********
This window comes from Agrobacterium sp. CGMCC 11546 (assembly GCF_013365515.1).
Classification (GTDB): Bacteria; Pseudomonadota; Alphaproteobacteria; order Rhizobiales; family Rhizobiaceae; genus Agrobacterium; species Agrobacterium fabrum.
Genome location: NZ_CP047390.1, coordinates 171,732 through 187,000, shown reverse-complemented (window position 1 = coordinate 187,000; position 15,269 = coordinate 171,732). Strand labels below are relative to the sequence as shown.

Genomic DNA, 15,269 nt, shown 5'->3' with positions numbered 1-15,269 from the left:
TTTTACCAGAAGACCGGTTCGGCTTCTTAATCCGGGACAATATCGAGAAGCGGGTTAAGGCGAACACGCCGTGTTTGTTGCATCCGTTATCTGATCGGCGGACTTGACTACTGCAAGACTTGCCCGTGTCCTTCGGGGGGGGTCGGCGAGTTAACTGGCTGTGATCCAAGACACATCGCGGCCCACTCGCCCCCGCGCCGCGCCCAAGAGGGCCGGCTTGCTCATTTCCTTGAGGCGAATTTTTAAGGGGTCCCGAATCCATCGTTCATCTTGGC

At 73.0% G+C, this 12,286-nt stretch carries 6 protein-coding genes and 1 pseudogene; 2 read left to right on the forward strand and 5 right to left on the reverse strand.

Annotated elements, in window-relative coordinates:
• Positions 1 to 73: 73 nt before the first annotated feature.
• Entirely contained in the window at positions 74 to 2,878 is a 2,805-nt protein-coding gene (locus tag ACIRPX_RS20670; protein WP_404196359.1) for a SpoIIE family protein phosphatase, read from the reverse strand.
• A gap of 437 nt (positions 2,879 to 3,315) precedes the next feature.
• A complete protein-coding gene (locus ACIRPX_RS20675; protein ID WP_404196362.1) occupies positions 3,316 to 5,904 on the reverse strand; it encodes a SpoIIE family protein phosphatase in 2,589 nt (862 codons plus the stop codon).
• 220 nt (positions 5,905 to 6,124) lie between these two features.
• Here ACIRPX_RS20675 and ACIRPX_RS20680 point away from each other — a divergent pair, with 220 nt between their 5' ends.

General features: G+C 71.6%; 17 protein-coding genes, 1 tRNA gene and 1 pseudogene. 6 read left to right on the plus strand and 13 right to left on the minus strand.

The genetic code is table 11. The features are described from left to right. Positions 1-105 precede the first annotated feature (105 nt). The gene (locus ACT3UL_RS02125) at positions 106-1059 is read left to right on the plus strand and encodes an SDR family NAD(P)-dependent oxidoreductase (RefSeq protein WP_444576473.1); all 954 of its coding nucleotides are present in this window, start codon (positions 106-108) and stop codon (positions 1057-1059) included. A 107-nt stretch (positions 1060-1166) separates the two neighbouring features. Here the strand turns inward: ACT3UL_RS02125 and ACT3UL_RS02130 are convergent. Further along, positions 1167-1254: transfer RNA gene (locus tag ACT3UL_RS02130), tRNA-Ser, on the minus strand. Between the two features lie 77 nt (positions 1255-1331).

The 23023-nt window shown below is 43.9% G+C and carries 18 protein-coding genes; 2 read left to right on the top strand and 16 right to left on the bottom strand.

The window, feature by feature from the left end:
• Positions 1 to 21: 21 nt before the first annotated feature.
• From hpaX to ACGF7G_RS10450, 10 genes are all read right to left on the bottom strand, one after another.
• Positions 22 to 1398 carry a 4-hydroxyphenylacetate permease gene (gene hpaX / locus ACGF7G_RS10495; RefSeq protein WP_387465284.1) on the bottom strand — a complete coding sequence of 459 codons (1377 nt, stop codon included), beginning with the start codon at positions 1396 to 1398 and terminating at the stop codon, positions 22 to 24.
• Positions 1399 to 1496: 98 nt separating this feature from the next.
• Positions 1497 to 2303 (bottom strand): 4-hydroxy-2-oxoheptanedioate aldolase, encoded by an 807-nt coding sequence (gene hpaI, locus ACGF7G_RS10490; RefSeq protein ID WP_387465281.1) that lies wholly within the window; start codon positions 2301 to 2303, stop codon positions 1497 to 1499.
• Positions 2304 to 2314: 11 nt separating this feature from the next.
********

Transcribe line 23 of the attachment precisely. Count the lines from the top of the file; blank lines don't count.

• Positions 2304 to 2314: 11 nt separating this feature from the next.